‘I’ll fly you guys up,’ Jason decided. ‘One at a time.’ ‘Me first,’ Piper said. ‘In case someone needs charming.’

Jason turned and let Piper lock her arms around his neck, as if they’d done this countless times before. The winds kicked up around the dinghy, ruffling my hair, and Jason and Piper floated up the side of the yacht.

Oh, how I envied Jason Grace! Such a simple thing it was to ride the winds.

As a god, I could have done it with half my manifestations tied behind my back. Now, stuck in my pathetic body complete with love handles, I could only dream of such freedom.

‘Hey.’ Meg nudged me. ‘Focus.’

I gave her an indignant harrumph. ‘I am pure focus. I might, however, ask where your head is.’

She scowled. ‘What do you mean?’

‘Your rage,’ I said. ‘The number of times you’ve talked about killing Caligula. Your willingness to … beat his mercenaries unconscious.’

‘They’re the enemy.’

Her tone was as sharp as scimitars, giving me fair warning that if I continued with this topic, she might add my name to her Beat Unconscious list.

I decided to take a lesson from Jason – to navigate towards my target at a slower, less direct angle.

‘Meg, have I ever told you about the first time I became mortal?’

She peered from under the rim of her ridiculously large helmet. ‘You messed up or something?’

‘I … Yes. I messed up. My father, Zeus, killed one of my favourite sons, Asclepius, for bringing people back from the dead without permission. Long story. The point is … I was furious with Zeus, but he was too powerful and scary for me to fight. He would’ve vaporized me. So I took my revenge out in another way.’

I peered at the top of the hull. I saw no sign of Jason or Piper. Hopefully that meant they had found Caligula’s shoes and were just waiting for a clerk to bring them a pair in the right size.

‘Anyway,’ I continued, ‘I couldn’t kill Zeus. So I found the guys who had made his lightning bolts, the Cyclopes. I killed them in revenge for Asclepius. As punishment, Zeus made me mortal.’

Meg kicked me in the shin.

‘Ow!’ I yelped. ‘What was that for?’

‘For being dumb,’ she said. ‘Killing the Cyclopes was dumb.’

I wanted to protest that this had happened thousands of years ago, but I feared it might just earn me another kick.

‘Yes,’ I agreed. ‘It was dumb. But my point is … I was projecting my anger onto someone else, someone safer. I think you might be doing the same thing now, Meg. You’re raging at Caligula because it’s safer than raging at your stepfather.’

I braced my shins for more pain.

Meg stared down at her Kevlar-coated chest. ‘That’s not what I’m doing.’ ‘I don’t blame you,’ I hastened to add. ‘Anger is good. It means you’re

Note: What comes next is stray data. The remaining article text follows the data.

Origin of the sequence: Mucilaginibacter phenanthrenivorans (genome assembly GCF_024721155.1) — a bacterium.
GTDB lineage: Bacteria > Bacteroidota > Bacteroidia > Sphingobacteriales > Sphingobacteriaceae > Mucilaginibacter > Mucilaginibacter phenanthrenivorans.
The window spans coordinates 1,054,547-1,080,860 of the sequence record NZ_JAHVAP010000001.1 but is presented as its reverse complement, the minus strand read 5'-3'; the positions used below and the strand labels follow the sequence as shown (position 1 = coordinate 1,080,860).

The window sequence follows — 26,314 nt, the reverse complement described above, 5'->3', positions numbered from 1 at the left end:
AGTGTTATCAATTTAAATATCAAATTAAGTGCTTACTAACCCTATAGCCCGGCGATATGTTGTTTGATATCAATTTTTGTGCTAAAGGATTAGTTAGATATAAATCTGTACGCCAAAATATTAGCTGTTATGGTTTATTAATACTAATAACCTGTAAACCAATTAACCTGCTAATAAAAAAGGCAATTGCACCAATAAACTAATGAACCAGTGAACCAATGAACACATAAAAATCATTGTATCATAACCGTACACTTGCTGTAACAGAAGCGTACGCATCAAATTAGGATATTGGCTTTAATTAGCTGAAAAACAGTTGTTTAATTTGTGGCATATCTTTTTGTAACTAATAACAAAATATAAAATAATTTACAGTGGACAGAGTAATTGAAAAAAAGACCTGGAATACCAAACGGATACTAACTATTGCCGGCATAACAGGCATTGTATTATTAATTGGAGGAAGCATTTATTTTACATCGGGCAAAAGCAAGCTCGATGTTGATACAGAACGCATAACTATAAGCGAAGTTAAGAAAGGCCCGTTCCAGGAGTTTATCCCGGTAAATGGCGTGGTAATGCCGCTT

making progress. But be aware that you might be angry right now at the wrong person. I don’t want you charging blindly into battle against this particular emperor. As hard as it is to believe, he is even more devious and deadly than Ne– the Beast.’

She clenched her fists. ‘I told you, I’m not doing that. You don’t know. You don’t get it.’

‘You’re right,’ I said. ‘What you had to endure in Nero’s house … I can’t imagine. No one should suffer like that, but –’

‘Shut up,’ she snapped.

So, of course, I did. The words I’d been planning to say avalanched back down my throat.

‘You don’t know,’ she said again. ‘This Caligula guy did plenty to my dad and me. I can be mad at him if I want. I’ll kill him if I can. I’ll …’ She

faltered, as if struck by a sudden thought. ‘Where’s Jason? He should be back by now.’

I glanced up. I would have screamed if my voice were working. Two large dark figures dropped towards us in a controlled, silent descent on what appeared to be parasails. Then I realized those were not parasails – they were giant ears. In an instant, the creatures were upon us. They landed gracefully on either end of our dinghy, their ears folding around them, their swords at our throats.

The creatures looked very much like the Big Ear guard Piper had hit with her dart at the entrance to the Burning Maze, except these were older and had black fur. Their blades were blunt-tipped with serrated double edges, equally suited for bashing or hacking. With a jolt, I recognized the weapons as khandas, from the Indian subcontinent. I would have been pleased with myself for remembering such an obscure fact, had I not at that moment had a khanda’s serrated edge across my jugular vein.

Then I had another flash of recollection. I remembered one of Dionysus’s many drunken stories about his military campaigns in India – how he had come across a vicious tribe of demi-humans with eight fingers, huge ears and furry faces. Why couldn’t I have thought of that sooner? What had Dionysus told me about them …? Ah, yes. His exact words were: Never, ever try to fight them.

‘You’re pandai,’ I managed to croak. ‘That’s what your race is called.’

The one next to me bared his beautiful white teeth. ‘Indeed! Now be nice little prisoners and come along. Otherwise your friends are dead.’